Despite being a person with a naturally positive view of life, for reasons I can’t articulate, I have a profound sense of gloom about the New Year. Maybe a result of recently becoming aware of my own mortality. Maybe, an unspoken fear of some huge global catastrophe, natural or otherwise, just around the corner. I hope that I am wrong. Then if I am wrong, it is suggesting that 2015 will be more of the same and, as you so acutely point out, more of the same is the last thing this natural world of ours requires.

So make of that what you will! (And apologies for rambling on a tad!)

Happy New Year to you and all your loved ones.

Then something struck me. It’s no good just giving up and having a moan. Each and every one of us has to find a motivation for changing. Or, if the scale of global change required is just too overwhelming a prospect, then embrace these times as just one of the planet’s natural thresholds; global changes that have been going on for billions of years.

Back to finding the motivation to change. I close today’s post by republishing, with Val’s kind permission, It’s Time for Kind Sight, over on Val’s blog: Find Your Middle Ground:


It’s Time for Kind Sight

Posted on December 28, 2014 by Val Boyko

As we come to the end of 2014, it’s natural to reflect on the year that has gone by, as well as to look forward to the new year ahead. This is a time for “kind sight”.


Below are two journalling exercises to explore, now that the rush of the Holidays is over. I like to think of this as a Middle Ground pause. A time for being present, reflecting and allowing your inner wisdom to inspire you for whatever comes next.

Take a few moments to let yourself get settled and comfortable. Start by reflecting with “kind sight” on the past year. “Kind sight” means being kind to yourself, instead of being critical or judging. With “kind sight” we are able to see mistakes as lessons, and life’s challenges as times of resiliency and personal growth.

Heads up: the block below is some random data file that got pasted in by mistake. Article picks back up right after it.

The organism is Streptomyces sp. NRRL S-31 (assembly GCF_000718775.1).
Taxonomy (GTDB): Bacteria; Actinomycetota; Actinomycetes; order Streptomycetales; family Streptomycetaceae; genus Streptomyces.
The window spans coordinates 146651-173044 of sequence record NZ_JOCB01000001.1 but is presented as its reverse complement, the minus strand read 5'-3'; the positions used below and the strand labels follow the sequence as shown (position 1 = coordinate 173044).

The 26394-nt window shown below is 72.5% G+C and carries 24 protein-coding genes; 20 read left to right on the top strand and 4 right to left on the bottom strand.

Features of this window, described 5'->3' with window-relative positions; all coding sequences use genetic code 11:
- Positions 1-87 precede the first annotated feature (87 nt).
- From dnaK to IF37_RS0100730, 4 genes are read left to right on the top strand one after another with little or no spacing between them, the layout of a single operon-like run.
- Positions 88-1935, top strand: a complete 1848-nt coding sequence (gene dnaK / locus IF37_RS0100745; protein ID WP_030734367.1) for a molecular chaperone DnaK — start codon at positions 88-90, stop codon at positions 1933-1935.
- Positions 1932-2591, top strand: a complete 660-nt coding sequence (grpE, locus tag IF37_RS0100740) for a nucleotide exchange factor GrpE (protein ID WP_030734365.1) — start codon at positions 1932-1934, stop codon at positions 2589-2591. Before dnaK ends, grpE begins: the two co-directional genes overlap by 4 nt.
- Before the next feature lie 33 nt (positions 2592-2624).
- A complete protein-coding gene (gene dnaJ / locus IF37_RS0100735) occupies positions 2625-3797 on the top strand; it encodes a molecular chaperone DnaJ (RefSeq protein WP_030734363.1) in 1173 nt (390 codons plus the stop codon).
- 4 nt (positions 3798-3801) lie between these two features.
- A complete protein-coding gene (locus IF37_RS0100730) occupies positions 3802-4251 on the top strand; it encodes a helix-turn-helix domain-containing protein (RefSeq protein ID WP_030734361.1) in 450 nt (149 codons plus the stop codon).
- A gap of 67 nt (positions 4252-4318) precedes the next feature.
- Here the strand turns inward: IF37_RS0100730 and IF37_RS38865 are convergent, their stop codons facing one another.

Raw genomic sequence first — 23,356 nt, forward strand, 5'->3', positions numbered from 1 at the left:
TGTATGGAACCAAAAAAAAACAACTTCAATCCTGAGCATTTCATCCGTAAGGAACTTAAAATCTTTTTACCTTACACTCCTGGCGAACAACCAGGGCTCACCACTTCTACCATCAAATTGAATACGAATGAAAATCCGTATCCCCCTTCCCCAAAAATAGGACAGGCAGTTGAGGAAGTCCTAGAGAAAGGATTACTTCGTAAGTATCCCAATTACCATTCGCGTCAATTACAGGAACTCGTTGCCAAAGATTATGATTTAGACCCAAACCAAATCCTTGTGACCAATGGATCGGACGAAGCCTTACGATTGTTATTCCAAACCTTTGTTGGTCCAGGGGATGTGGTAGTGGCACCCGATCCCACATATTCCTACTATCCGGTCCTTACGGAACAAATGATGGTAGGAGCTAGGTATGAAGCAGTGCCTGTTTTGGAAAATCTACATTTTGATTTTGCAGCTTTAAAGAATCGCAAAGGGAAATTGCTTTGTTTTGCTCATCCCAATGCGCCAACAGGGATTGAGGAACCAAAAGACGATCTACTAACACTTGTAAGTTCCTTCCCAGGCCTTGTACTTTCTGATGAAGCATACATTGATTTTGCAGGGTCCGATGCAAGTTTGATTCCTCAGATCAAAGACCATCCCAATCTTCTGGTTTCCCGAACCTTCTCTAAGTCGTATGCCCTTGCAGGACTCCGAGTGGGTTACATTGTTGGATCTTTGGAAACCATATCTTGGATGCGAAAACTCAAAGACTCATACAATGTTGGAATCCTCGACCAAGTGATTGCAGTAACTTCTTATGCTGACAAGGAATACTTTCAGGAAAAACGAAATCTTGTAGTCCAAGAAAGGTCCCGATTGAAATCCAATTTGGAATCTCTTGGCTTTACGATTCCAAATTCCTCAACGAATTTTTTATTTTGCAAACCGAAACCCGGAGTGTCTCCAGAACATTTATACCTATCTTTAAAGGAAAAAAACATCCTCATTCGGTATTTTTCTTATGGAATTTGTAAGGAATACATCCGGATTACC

Ask yourself the following questions and write down your answers:

What happened during 2014…


 What was a highlight? 

 What was a lowlight?

 What was a surprise?

 What do I feel proud of?

 What do I feel grateful for?

What did I learn (or am still learning) from either the highlights or lowlights?

Some people do a month by month reflection, while others evaluate important areas in their lives. (For example – career, family, health, hobbies, learning, contribution, spirituality, travel, environment, self-care, personal growth).

Once you’ve reflected on 2014, write a Future Gratitude Letter:

screen-shot-2012-11-13-at-5-13-56-pmThis is a letter to yourself written a year in advance, describing all the things that you are grateful for during the year. Start with the date December 31st, 2015 and address it to yourself.

Include who you’ve become and what you now have or are moving towards. Be careful not to include anything that feels like a “have to” goal or something that you “should” achieve.

This is a letter of “kind sight” for the year ahead. The key is in the energy. If your energy feels uplifted when you think about the things you’re grateful for in a year’s time, then you are tapping into your own passion and inner wisdom.

This can be a revealing and inspiring process, letting the creative juices and intention begin it’s journey.


Val’s recommendation is fabulous. Maybe, just maybe, I’ll have a go myself. And if I do write the letter, it will be published in this place.


However you feel about yourself and about the future, whether you are gloomy and downcast, or upbeat and hopeful, never forget that you are a valid human being, a unique individual, and capable of amazing things.

So go and hug a dog and wish yourself the very best for 2015!

A Happy New Year to all – and thank you for your wonderful support of this blog these past years!